George Grant and the Twilight of Justice

By Joan E. O'Donovan

© 1984

Modern men regard themselves as essentially historical beings who are free to make themselves and their world through the power of modern science and technology. In these conceptions of history and freedom which dominate modern thinking lies a dilemma. Joan O’Donovan explores George Grant’s thought about this dilemma and the possibilities of political action and reflection in our age.
She finds that Grant regards man’s historical self-consciousness at the basis of the crisis in the public realm, for it excludes the formative Western traditions of freedom and justice which are rooted in Biblical Christianity and Greek philosophy. The problem posed for political philosophy today by the eclipse of this Western heritage is the controlling problem of history in Grant’s work.
The author examines the various phases of Grant’s formulation of the problem of history over several decades in light of his intellectual influences and public involvements. She shows how his early patriotic and conservative allegiances give way in the ‘50s to a concern with recovering the Western tradition of freedom in tis theological and philosophical unity, an how this concern receives its most optimist statement in the cautious Hegelianism of Philosophy in the Mass Age (1959). She looks at the dissolution of Grant’s liberal synthesis under the impact of the writings of Leo Strauss and interprets the ironies and ambiguities of Grant’s pessimism in the essays of Technology and Empire (1969) and English-Speaking Justice (1974) which were inspired by his reading of Nietzsche and Heidegger, and draws out the elements of his tragic historical vision. Finally, she subjects Grant’s thinking about history to theological criticism, setting out some theoretical alternatives to historicism within Christian political thought.
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Product Details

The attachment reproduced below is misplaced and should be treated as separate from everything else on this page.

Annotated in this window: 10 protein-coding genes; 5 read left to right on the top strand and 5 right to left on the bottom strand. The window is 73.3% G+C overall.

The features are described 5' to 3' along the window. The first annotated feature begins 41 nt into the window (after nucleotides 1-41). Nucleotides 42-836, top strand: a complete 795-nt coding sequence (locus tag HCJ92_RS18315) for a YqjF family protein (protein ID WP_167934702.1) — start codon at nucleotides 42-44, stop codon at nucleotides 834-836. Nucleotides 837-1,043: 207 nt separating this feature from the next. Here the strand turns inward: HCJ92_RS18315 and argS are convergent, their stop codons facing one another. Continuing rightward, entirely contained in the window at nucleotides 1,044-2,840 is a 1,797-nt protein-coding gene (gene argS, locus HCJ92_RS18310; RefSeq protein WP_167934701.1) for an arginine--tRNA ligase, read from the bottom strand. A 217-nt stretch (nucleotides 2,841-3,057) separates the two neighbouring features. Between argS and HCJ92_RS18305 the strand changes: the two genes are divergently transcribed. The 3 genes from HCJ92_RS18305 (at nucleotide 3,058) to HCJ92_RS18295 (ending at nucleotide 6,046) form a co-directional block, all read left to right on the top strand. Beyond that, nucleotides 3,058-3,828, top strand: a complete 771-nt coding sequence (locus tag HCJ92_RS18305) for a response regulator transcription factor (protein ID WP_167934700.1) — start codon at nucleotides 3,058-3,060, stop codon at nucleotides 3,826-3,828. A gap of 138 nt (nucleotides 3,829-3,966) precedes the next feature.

• Series: Heritage
  • World Rights
  • Page Count: 208 pages
  • Dimensions: 6.0in x 0.0in x 9.0in
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SKU# SP005725

  • PUBLISHED DEC 1984

    From: $20.21

    Regular Price: $26.95

    ISBN 9780802065384
  • PUBLISHED DEC 1984

    From: $20.21

    Regular Price: $26.95

Quick Overview

Modern men regard themselves as essentially historical beings who are free to make themselves and their world through the power of modern science and technology. Joan O’Donovan explores George Grant’s thought about this dilemma and the possibilities of political action and reflection in our age.

George Grant and the Twilight of Justice

By Joan E. O'Donovan

© 1984

Modern men regard themselves as essentially historical beings who are free to make themselves and their world through the power of modern science and technology. In these conceptions of history and freedom which dominate modern thinking lies a dilemma. Joan O’Donovan explores George Grant’s thought about this dilemma and the possibilities of political action and reflection in our age.
She finds that Grant regards man’s historical self-consciousness at the basis of the crisis in the public realm, for it excludes the formative Western traditions of freedom and justice which are rooted in Biblical Christianity and Greek philosophy. The problem posed for political philosophy today by the eclipse of this Western heritage is the controlling problem of history in Grant’s work.
The author examines the various phases of Grant’s formulation of the problem of history over several decades in light of his intellectual influences and public involvements. She shows how his early patriotic and conservative allegiances give way in the ‘50s to a concern with recovering the Western tradition of freedom in tis theological and philosophical unity, an how this concern receives its most optimist statement in the cautious Hegelianism of Philosophy in the Mass Age (1959). She looks at the dissolution of Grant’s liberal synthesis under the impact of the writings of Leo Strauss and interprets the ironies and ambiguities of Grant’s pessimism in the essays of Technology and Empire (1969) and English-Speaking Justice (1974) which were inspired by his reading of Nietzsche and Heidegger, and draws out the elements of his tragic historical vision. Finally, she subjects Grant’s thinking about history to theological criticism, setting out some theoretical alternatives to historicism within Christian political thought.
Continue Reading Read Less

Product Details

  • Series: Heritage
  • World Rights
  • Page Count: 208 pages
  • Dimensions: 6.0in x 0.0in x 9.0in
  • Author Information

    JOAN E. O’DONOVAN is a lecturer in theology at Westminster College, Oxford.